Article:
Showing $λ_V(x) \leq min\{λ_1(x),\cdots,λ_n(x)\}$ Hazard function

Suppose $X_1, \cdots, X_n$ are independent, nonnegative continuous functions, each $X_i$ has hazard function $\lambda_i(x)$.

If $V=\max\{X_1, \cdots, X_n\}$, I need to show that $\lambda_V(x)\leq \min\{\lambda_1(x),\cdots, \lambda_n(x)\}$.

I know that $\displaystyle\lambda_V(x)=\frac{f_V(x)}{1-F_V(x)}=\frac{\sum_j f_j(x)\prod_{i\neq j}F_i(x)}{1-\prod_{i=1}^n F_i(x)}$.

However, I'm stuck here.

Any help would be appreciated.

1 Answer

The claim that you need to show seems to be false. For a counter example, let $X_1 \sim \textrm{Exp}(1)$ so that $\lambda_1(x) = 1$. Let us define $X_2$ by a piecewise hazard function: $$\lambda_2(x) = \left\{ \begin{array}{ll} a & \quad x \leq 1 \\ b & \quad x > 1 \end{array} \right.,$$ where $a,b>0$. The CDF of $X_2$ is $$F_2(x) = \left\{ \begin{array}{ll} 1-e^{-ax} & \quad x \leq 1 \\ 1-e^{-a}e^{-b(x-1)} & \quad x > 1 \end{array} \right.$$ Then, intermediate steps omitted, we work out the hazard rate of $V = \max(X_1,X_2)$ for $x>1$ to be $$\lambda_V(x) = \frac{e^{-x}(1-e^{-a}e^{-b(x-1)}) +be^{-a}e^{-b(x-1)}(1-e^{-x})}{1 - (1-e^{-a}e^{-b(x-1)})(1-e^{-x})}.$$ Now, let us consider the limit of this expression as $b\rightarrow 0$ (for some fixed $x>1$). $$\lim_{b\rightarrow 0} \lambda_V(x) = \frac{e^{-x}(1-e^{-a})}{1-(1-e^{-a})(1-e^{-x})}>0.$$ As the limit is some positive constant, selecting a suitably small $b>0$ will lead to $\lambda_V(x)>b$ which is then a contradiction with the claim.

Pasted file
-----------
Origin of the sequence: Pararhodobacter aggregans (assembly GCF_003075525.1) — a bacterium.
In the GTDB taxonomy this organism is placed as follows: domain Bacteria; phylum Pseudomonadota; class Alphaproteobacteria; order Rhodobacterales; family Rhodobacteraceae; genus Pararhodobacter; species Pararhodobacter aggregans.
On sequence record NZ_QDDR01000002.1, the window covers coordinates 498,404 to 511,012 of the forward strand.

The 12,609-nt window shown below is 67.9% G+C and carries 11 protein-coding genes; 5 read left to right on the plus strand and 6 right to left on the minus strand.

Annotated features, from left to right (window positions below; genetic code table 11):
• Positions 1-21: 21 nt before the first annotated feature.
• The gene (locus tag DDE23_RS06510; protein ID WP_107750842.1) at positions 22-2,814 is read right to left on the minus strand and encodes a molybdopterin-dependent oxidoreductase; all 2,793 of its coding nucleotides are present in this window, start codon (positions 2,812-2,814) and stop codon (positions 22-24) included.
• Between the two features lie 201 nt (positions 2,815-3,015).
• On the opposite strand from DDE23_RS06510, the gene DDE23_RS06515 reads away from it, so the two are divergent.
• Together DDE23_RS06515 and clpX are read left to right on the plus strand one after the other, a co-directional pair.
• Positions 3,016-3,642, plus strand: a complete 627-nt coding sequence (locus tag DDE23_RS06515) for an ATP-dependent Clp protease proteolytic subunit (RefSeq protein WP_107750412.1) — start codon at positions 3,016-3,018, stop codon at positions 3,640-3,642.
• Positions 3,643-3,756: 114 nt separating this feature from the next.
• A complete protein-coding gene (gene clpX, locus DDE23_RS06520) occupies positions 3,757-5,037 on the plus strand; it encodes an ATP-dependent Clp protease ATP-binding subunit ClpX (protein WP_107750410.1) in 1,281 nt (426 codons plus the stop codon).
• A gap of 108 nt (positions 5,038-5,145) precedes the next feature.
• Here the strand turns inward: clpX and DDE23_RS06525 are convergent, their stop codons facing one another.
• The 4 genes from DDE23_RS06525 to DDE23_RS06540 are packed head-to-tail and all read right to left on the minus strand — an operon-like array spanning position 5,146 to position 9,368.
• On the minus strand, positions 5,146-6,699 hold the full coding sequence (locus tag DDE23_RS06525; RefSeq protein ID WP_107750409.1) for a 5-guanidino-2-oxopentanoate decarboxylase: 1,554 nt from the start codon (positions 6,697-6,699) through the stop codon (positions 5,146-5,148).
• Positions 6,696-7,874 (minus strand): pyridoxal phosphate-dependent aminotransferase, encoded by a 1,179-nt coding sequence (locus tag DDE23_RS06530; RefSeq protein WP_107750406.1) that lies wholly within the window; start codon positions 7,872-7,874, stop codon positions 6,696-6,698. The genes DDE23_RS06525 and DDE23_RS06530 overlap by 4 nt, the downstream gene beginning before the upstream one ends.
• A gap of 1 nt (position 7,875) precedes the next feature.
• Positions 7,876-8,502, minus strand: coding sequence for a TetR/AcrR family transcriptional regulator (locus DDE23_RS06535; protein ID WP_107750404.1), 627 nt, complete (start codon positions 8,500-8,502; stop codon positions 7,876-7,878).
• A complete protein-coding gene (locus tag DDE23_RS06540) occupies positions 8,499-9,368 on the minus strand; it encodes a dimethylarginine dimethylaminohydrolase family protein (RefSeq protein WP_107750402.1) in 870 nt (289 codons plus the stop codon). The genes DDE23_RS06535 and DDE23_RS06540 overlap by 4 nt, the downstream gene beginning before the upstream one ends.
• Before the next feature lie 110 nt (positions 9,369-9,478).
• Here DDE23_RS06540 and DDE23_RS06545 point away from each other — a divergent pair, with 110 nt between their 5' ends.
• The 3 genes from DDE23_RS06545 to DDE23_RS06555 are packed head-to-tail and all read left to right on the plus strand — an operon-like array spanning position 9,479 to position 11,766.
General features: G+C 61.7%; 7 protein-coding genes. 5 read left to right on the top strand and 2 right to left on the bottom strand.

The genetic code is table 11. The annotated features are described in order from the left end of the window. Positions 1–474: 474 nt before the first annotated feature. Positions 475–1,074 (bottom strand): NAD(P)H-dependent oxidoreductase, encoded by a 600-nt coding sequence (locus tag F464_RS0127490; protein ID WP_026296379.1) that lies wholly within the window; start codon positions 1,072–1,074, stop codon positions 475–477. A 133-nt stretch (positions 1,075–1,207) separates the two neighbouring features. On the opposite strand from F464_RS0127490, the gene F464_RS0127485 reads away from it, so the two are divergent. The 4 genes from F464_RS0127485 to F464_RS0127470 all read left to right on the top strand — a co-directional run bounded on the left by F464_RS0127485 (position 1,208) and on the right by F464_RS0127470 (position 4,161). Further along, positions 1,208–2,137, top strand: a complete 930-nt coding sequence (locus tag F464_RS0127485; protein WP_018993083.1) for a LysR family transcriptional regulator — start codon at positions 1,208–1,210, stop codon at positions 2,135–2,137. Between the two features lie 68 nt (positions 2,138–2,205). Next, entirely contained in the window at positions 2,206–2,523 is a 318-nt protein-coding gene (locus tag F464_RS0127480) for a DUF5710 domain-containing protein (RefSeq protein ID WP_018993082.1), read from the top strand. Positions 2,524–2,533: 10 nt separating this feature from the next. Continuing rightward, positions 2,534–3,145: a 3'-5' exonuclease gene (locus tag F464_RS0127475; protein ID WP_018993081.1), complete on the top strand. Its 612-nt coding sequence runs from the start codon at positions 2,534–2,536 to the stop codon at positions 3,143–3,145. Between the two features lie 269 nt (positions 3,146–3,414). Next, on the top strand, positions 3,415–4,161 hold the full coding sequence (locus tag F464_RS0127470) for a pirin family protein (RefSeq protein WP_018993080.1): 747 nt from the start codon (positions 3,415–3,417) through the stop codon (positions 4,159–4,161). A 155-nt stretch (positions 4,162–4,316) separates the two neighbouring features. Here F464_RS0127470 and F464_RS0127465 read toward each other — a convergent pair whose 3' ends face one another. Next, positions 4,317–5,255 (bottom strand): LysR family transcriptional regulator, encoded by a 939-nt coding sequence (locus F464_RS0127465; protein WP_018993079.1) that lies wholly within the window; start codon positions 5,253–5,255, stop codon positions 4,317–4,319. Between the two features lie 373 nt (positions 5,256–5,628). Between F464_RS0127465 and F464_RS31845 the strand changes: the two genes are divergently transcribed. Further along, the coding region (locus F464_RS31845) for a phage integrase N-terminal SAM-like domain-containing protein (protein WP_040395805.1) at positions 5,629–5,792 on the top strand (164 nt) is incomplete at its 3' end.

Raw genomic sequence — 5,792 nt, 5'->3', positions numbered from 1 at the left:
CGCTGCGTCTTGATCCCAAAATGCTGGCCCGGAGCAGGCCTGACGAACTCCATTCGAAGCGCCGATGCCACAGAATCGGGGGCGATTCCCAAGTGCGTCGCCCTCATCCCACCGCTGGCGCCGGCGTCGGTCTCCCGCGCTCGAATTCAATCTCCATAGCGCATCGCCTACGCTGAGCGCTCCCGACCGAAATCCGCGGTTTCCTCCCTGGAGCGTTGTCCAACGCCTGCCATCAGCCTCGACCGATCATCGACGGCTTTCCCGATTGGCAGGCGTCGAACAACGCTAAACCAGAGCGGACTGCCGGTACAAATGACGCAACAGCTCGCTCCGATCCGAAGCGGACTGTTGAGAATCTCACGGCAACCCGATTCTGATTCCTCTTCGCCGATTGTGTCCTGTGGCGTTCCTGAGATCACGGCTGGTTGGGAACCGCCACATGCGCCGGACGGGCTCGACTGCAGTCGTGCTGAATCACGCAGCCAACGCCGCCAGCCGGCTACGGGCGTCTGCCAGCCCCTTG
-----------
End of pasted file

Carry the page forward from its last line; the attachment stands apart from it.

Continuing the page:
Some intuition: say we have some system that breaks down when both components $1,2$ break. The claim is saying that the hazard rate of the system is smaller than either hazard rate of the components. However, our counterexample has one component that is likely to break during the first day of use, but after surviving the first day is extremely reliable. The system is still not extremely reliable during the second day: it is well plausible that the second component has broken during the first day and that the first component breaks now.